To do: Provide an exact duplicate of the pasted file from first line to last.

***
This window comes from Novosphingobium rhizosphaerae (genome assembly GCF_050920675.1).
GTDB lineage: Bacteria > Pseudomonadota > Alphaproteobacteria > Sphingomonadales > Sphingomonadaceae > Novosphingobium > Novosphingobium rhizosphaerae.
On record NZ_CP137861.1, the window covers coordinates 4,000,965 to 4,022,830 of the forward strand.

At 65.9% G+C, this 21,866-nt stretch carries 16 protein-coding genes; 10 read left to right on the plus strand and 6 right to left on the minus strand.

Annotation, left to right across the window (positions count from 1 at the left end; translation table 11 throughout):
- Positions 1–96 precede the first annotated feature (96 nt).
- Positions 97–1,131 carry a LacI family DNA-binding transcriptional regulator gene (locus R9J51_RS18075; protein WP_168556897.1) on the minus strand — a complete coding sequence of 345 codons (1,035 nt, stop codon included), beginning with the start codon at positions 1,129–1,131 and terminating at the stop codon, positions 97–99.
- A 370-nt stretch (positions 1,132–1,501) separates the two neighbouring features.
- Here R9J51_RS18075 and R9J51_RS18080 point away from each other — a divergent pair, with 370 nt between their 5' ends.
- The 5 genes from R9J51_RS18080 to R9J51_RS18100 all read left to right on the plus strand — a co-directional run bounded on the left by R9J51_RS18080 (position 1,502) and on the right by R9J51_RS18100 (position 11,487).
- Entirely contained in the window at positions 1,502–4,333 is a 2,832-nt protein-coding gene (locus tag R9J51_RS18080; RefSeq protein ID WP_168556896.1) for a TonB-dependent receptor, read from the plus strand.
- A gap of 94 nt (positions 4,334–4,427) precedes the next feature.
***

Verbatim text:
This window comes from Novosphingobium rhizosphaerae (genome assembly GCF_050920675.1).
GTDB lineage: Bacteria > Pseudomonadota > Alphaproteobacteria > Sphingomonadales > Sphingomonadaceae > Novosphingobium > Novosphingobium rhizosphaerae.
On record NZ_CP137861.1, the window covers coordinates 4,000,965 to 4,022,830 of the forward strand.

At 65.9% G+C, this 21,866-nt stretch carries 16 protein-coding genes; 10 read left to right on the plus strand and 6 right to left on the minus strand.

Annotation, left to right across the window (positions count from 1 at the left end; translation table 11 throughout):
- Positions 1–96 precede the first annotated feature (96 nt).
- Positions 97–1,131 carry a LacI family DNA-binding transcriptional regulator gene (locus R9J51_RS18075; protein WP_168556897.1) on the minus strand — a complete coding sequence of 345 codons (1,035 nt, stop codon included), beginning with the start codon at positions 1,129–1,131 and terminating at the stop codon, positions 97–99.
- A 370-nt stretch (positions 1,132–1,501) separates the two neighbouring features.
- Here R9J51_RS18075 and R9J51_RS18080 point away from each other — a divergent pair, with 370 nt between their 5' ends.
- The 5 genes from R9J51_RS18080 to R9J51_RS18100 all read left to right on the plus strand — a co-directional run bounded on the left by R9J51_RS18080 (position 1,502) and on the right by R9J51_RS18100 (position 11,487).
- Entirely contained in the window at positions 1,502–4,333 is a 2,832-nt protein-coding gene (locus tag R9J51_RS18080; RefSeq protein ID WP_168556896.1) for a TonB-dependent receptor, read from the plus strand.
- A gap of 94 nt (positions 4,334–4,427) precedes the next feature.